September 13, 2014
Doctor Who: "The Roof of the World"
The historical story was a mainstay of Doctor Who's first four seasons, allowing viewers to see and learn from famous historical events and personalities via the Doctor's travels. Perceived wisdom among Doctor Who fans was that these serials were not as popular with viewers as the science fiction adventures, however viewing figures and appreciation index scores of the time paint a very different picture. When they were retired in 1966, it was likely because the production team wanted to focus more on science fiction rather than any desire on the audience's part.
The historicals were the kind of serials that BBC staff could really excel at: while creating an alien planet required crafting sets, props and costumes on a minimal budget, creating the Middle Ages often allowed designers and prop builders to source ready-made sets, costumes and props from existing assets. Generally speaking, the historicals looked much better on screen. Certainly, what we can see of "Marco Polo" - the seven-part serial that begins here - suggests a particularly good-looking and well-designed production. We can't see any of "Marco Polo" properly: the BBC erased the original tapes in the 1970s, and no film prints struck for international distribution were ever returned. We can hold out hope - if "The Enemy of the World" and "The Web of Fear" can be returned, why not "Marco Polo"? - but for now to experience these episodes we must make do with audio recordings.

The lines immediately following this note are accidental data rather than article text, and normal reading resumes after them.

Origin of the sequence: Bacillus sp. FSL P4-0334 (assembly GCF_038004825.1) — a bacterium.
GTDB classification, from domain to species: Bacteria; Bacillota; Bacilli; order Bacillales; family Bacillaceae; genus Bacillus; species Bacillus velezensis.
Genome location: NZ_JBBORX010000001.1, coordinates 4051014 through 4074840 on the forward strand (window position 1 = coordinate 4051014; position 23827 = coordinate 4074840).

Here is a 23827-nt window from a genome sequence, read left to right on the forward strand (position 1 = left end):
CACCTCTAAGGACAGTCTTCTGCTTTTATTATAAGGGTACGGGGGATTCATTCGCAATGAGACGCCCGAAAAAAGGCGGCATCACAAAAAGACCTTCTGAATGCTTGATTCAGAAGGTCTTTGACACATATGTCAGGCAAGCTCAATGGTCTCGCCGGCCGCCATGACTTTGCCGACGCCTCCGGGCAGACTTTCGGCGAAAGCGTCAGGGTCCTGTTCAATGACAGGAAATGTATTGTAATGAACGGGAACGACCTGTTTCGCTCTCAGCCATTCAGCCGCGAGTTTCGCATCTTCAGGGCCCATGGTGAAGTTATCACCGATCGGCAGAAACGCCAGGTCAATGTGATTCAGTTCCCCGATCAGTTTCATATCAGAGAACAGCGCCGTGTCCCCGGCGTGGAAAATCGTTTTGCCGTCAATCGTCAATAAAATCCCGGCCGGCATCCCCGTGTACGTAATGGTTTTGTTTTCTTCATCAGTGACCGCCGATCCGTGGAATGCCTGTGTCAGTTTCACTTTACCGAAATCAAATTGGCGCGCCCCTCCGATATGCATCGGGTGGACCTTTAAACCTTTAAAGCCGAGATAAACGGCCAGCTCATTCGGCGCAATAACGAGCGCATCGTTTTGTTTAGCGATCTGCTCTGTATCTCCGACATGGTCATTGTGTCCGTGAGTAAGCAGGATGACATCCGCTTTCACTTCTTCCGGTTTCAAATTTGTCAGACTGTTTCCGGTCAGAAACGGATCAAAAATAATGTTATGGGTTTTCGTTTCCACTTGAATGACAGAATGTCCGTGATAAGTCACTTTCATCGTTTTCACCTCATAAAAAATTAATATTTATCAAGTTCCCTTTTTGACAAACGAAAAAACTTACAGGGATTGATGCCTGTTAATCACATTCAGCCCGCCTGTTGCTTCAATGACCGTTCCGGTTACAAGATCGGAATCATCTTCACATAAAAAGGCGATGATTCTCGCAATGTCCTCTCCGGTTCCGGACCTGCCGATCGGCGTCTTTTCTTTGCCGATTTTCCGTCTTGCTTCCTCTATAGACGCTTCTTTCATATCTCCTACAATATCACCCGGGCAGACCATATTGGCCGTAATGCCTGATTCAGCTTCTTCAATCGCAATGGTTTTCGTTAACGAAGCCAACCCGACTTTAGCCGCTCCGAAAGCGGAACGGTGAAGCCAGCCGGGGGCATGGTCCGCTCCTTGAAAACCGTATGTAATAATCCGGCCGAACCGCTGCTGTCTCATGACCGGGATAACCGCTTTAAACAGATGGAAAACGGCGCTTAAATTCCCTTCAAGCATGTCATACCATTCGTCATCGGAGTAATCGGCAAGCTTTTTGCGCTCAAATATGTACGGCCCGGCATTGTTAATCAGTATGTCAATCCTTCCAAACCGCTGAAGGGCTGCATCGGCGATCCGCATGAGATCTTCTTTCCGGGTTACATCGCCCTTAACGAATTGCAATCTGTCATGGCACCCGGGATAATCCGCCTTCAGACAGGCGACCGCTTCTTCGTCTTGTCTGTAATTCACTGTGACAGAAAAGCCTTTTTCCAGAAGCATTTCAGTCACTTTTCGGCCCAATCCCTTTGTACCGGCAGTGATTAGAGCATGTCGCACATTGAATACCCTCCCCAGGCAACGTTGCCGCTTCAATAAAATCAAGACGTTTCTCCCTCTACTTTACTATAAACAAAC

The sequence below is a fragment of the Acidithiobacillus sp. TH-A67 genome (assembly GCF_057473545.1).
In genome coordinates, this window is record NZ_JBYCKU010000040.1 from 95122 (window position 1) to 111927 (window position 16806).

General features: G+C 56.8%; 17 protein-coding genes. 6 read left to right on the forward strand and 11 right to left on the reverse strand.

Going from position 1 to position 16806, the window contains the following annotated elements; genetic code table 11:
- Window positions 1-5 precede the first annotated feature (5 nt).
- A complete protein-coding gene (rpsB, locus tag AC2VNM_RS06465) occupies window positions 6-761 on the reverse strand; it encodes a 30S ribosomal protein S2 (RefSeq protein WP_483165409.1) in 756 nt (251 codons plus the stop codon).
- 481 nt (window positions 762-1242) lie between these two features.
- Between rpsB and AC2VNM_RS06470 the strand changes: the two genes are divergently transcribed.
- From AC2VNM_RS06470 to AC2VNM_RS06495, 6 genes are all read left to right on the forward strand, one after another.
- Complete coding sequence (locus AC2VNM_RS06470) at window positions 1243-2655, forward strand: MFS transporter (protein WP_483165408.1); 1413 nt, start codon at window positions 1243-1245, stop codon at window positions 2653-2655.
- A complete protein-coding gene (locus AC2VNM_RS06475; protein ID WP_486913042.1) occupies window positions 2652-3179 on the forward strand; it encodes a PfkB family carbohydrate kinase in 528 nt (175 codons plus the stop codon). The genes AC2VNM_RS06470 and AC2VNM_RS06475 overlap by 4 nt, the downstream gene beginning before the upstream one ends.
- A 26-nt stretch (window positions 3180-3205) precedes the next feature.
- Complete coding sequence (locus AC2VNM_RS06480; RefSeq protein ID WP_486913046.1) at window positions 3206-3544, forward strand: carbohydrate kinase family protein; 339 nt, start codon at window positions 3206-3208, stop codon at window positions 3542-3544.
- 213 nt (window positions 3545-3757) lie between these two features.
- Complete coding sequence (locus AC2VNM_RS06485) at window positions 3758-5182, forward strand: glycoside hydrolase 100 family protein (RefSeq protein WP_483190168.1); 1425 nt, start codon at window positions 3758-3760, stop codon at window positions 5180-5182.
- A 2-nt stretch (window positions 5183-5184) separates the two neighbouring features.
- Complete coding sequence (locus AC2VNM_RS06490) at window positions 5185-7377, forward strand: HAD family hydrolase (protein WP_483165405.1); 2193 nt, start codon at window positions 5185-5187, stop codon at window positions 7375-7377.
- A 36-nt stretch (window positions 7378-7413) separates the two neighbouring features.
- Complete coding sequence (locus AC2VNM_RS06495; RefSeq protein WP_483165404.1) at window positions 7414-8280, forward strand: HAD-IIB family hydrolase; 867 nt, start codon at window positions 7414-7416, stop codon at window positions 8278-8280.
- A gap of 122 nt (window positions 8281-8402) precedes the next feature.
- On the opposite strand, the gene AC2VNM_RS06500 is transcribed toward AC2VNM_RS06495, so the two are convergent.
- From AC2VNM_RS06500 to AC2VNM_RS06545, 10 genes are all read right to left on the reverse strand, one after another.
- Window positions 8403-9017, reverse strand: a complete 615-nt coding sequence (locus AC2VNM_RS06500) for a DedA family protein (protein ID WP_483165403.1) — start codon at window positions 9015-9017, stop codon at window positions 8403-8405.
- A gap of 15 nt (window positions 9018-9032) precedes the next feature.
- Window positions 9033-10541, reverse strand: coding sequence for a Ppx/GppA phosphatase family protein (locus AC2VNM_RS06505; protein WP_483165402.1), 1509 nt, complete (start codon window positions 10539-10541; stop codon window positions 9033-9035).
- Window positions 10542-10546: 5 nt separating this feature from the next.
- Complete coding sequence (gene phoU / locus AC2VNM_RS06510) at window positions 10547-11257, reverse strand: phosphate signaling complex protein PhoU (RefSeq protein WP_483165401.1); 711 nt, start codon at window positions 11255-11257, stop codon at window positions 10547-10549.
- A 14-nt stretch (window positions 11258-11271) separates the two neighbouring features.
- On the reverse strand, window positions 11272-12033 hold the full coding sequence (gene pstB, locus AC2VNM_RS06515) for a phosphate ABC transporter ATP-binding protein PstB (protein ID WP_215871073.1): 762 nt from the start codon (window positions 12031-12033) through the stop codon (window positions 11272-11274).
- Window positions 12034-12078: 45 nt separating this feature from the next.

From the soundtrack, "The Roof of the World" is a great episode. It's great because it introduces some well-written guest characters, and because despite being a children's program all of the characters talk like intelligent, three-dimensional adults. Marco Polo, played by Mark Eden, is a great character: charismatic, laconic, but also calculating and deceitful. He appears to genuinely like the Doctor and his companions, but at the same time he recognises that the TARDIS - described to his as 'a flying caravan' - could easily buy him out of Kublai Khan's service and allow him to return home to Venice. This sets up the serial's plot: the Doctor has lost access to his own TARDIS, and must travel from Tibet to Peking with Polo in the hopes of somehow getting it back.
Accompanying Marco's caravan is the Mongol warlord Tegana (Derren Nesbitt), who has been sent to sue for peace with the Khan but is instead plotting his downfall. He forms the villain of the serial, although quite how he isn't suspected as a villain from the first moment he shows up is a bit of a mystery. Zienia Morton plays Ping Cho, a sixteen year-old Chinese aristocrat on her way to Peking to be married. This episode sets up an immediate friendship between her and Susan, which helps Susan immensely - she's been too easily sidelined in the first 13 episodes, and with someone her own age with which to share scenes she actually gets stuff to do.
Of course one major problem hanging over "The Roof of the World" - and subsequent episodes - is the issue of race. It is a serial set in China, however none of the guest cast are ethnically Chinese. Zienia Morton is half-Burmese, which suffices to an extent, but it is difficult to fully accept this story while Derren Nesbitt struts around in Asian make-up and many of the bit players put on appalling affected Chinese accents. Does it derail the episode? No, but it does serve as a sharp reminder that social attitudes have changed over the last 50 years, and what was seen as widely acceptable them comes across as remarkably racist now.
That aside, this episode shines. John Lucarotti's script is the best the series has enjoyed so far, and it sets the Doctor and his companions off on a completely new kind of adventure. They only stayed on prehistoric Earth for a day, and on Skaro for maybe three. They're trapped in medieval China for weeks, lending "Marco Polo" a wonderful sense of the epic and giving Doctor Who's first series 11 good episodes out of 14 and a quality ratio of 79%.